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  • Duckworth

    Mon, 07 Dec 2009 06:36

    Based in Farringdon, Duckworth is an independent publisher with a general trade list and an academic list. Founded in 1898 by Gerald Duckworth, Virginia Woolf's half-brother, Duckworth publishes literary and commercial fiction and non-fiction, including history, biography and memoir, by authors including Beryl Bainbridge, John Bayley, Nigel Lawson, Max Brooks and Arthur Phillips. Duckworth Academic, which incorporates the Bristol Classical Press imprint, features scholarly monographs and student texts in Archaeology, Greek and Latin Classics, Ancient and Medieval History, and Ancient Philosophy. Its extensive backlist includes school and university texts in Latin, Greek, Russian, French, German and Spanish language and literature. Duckworth is owned by Peter Mayer, former CEO of Penguin, and is associated with the Overlook Press in New York.

    The Book Depository: What/who do you see as your primary market?

    Duckworth: It really depends on the book. Over the academic and general lists we publish such a huge range of titles that there is something for all kinds of readers, whether they are interested in history, politics, contemporary fiction, science, biography, current affairs... or zombie hordes. There is a certain eccentric Englishness about our heritage as a company, and we have brought back into print a number of Duckworth's older titles, such as the beautiful editions of Heath Robinson's collected illustrations.

    The Book Depository: What are the principal challenges/opportunities you see at the moment in the business of publishing books?

    Duckworth: As a small business we have always faced the kinds of restrictions that the larger companies are only now starting to experience in tough economic times. We don't pay huge advances, so rather than competing with celebrity memoirs, we are forced to be innovative and imaginative, and sometimes to go against the grain -- for example in publishing Nigel Lawson's An Appeal to Reason, which challenged popular opinion about climate change. As an independent we have a lot of freedom in that sense. We are always on the lookout for good books that have been overlooked by larger houses, and for example in the case of the recent Buffett: The Biography, bringing acclaimed titles back into print for a new generation of readers.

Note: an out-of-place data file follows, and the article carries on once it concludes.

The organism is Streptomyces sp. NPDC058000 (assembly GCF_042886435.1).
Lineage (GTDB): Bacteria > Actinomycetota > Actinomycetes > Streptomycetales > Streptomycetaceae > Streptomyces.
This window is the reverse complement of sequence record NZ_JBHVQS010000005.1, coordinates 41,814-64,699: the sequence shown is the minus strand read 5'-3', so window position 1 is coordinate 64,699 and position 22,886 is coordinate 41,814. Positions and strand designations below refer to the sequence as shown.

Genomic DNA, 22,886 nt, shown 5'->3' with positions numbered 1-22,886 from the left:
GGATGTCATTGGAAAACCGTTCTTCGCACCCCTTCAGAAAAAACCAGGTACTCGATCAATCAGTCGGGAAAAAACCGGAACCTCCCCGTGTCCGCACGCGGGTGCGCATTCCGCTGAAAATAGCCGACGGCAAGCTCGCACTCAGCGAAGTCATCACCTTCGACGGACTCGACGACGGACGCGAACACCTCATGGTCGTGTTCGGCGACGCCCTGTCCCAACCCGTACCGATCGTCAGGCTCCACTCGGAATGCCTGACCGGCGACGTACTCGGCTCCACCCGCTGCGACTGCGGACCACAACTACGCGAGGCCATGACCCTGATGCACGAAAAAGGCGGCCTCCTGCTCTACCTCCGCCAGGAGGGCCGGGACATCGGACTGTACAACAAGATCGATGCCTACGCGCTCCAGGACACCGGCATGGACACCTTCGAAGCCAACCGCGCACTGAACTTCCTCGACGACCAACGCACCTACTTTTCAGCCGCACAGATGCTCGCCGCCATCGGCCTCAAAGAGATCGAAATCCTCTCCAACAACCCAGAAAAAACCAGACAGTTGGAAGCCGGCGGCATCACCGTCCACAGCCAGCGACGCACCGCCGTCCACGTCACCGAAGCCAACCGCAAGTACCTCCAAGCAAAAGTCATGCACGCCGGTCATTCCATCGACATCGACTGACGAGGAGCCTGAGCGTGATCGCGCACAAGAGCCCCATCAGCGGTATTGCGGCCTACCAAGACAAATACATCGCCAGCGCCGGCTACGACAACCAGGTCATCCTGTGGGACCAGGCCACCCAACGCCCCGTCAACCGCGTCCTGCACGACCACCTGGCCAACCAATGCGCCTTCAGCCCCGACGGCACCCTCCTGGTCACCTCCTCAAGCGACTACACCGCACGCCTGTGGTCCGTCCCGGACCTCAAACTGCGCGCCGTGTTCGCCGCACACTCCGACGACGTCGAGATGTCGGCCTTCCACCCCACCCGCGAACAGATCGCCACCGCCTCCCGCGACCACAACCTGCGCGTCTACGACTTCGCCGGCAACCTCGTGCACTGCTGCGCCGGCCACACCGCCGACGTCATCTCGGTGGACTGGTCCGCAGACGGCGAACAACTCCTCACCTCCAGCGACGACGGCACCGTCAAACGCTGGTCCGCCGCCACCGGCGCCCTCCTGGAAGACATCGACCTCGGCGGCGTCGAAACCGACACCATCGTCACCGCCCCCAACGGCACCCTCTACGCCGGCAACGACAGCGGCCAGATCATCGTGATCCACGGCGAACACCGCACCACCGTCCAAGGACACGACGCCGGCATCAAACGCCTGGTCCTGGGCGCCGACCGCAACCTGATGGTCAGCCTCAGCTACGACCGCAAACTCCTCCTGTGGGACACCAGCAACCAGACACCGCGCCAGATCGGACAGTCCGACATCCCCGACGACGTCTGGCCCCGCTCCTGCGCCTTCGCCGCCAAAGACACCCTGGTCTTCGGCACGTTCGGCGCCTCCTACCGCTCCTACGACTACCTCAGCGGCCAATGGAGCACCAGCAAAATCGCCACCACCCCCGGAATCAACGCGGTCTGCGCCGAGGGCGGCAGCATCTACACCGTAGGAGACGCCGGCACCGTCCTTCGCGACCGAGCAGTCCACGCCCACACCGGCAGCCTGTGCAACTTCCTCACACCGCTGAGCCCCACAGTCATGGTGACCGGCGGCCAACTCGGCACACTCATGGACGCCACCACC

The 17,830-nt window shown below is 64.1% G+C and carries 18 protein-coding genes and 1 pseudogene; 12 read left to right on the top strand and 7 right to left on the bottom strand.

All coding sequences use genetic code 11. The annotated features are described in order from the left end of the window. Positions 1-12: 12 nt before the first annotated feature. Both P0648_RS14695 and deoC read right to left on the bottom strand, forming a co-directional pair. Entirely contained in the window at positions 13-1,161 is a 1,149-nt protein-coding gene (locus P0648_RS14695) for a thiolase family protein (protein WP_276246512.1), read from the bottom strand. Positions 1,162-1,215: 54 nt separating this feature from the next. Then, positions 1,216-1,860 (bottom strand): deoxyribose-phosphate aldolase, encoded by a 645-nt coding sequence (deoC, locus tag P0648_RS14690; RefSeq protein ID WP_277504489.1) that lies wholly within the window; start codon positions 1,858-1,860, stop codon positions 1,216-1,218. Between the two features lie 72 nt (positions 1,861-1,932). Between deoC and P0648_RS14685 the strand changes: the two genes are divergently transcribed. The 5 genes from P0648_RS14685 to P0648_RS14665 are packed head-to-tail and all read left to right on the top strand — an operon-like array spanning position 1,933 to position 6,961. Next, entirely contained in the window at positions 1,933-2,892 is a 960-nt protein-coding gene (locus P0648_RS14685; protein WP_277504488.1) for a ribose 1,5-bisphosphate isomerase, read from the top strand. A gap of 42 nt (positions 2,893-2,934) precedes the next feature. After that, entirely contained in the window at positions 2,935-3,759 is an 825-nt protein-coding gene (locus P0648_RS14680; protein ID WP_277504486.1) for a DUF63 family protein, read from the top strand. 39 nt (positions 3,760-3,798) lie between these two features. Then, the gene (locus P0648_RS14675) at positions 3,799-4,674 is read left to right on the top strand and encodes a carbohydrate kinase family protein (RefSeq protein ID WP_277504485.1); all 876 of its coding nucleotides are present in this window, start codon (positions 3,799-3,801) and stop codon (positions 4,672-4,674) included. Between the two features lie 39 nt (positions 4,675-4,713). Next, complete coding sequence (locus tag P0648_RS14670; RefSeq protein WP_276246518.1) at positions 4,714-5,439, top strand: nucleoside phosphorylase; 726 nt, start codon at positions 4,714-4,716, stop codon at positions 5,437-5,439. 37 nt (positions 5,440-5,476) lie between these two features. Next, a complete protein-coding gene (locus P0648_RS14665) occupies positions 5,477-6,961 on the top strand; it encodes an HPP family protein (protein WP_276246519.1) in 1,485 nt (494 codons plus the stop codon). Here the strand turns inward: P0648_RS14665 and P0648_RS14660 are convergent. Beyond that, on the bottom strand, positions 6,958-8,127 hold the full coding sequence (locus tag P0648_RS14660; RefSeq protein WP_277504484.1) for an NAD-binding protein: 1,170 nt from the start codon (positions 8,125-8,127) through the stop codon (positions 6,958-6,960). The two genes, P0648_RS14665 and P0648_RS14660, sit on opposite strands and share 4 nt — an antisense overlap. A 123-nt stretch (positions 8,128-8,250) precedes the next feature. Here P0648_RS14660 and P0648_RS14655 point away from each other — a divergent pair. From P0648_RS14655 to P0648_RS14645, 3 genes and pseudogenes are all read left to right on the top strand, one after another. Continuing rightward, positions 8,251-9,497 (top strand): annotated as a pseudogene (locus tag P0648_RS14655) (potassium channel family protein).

The Book Depository: What brings you to the decision to publish a particular title/author?

    Duckworth: It could be summarised as "instinct", really -- sometimes it's simply that we feel so strongly about an author's writing that we want to give copies to everyone we know; sometimes it's that a book addresses a specific issue in a timely way; sometimes it's a compelling and original idea. Ideally, it's all three.

    The Book Depository: What books are you most proud of having published?

    Duckworth: We are of course proud of all our books. But we are particularly pleased to have on our list Arthur Phillips, whom the Washington Post called "one of the best writers in America"; also the young writer Eleanor Thom, whose debut The Tin-Kin has just won the Scottish First Book of the Year; we are delighted, too, to be re-issuing the wonderful spy novels of Charles McCarry.

    Julia Child's charming memoir My Life in France has delighted many readers, and Max Brooks's hugely popular zombie titles have now sold over a million copies worldwide. And, of course, we are immensely proud of our highly respected academic list.

    The Book Depository: What books are you working on right now?

    Duckworth: We have just published Max Brooks's Zombie Survival Guide: Recorded Attacks, our very first graphic novel, and Richard Neville's classic memoir of the 1960s Hippie Hippie Shake, updated with a new introduction and a fantastic new cover.

    On our spring list we're looking forward to Number Freak, Derrick Niederman's addictive book packed with number trivia, amusing facts and puzzles, Iain Hollingshead's new novel Beta Male, about four commitment-phobic men who live in fear of turning thirty, and Anil Ananthaswamy's The Edge of Physics, which blends enthralling travelogue with an investigation into cutting edge cosmology.

    And looking further into the future, J.J. Connolly's Viva La Madness, the fantastic long-awaited sequel to Layer Cake.

    Posted by Mark Mark

    Categories: publishers, Duckworth

    Comments

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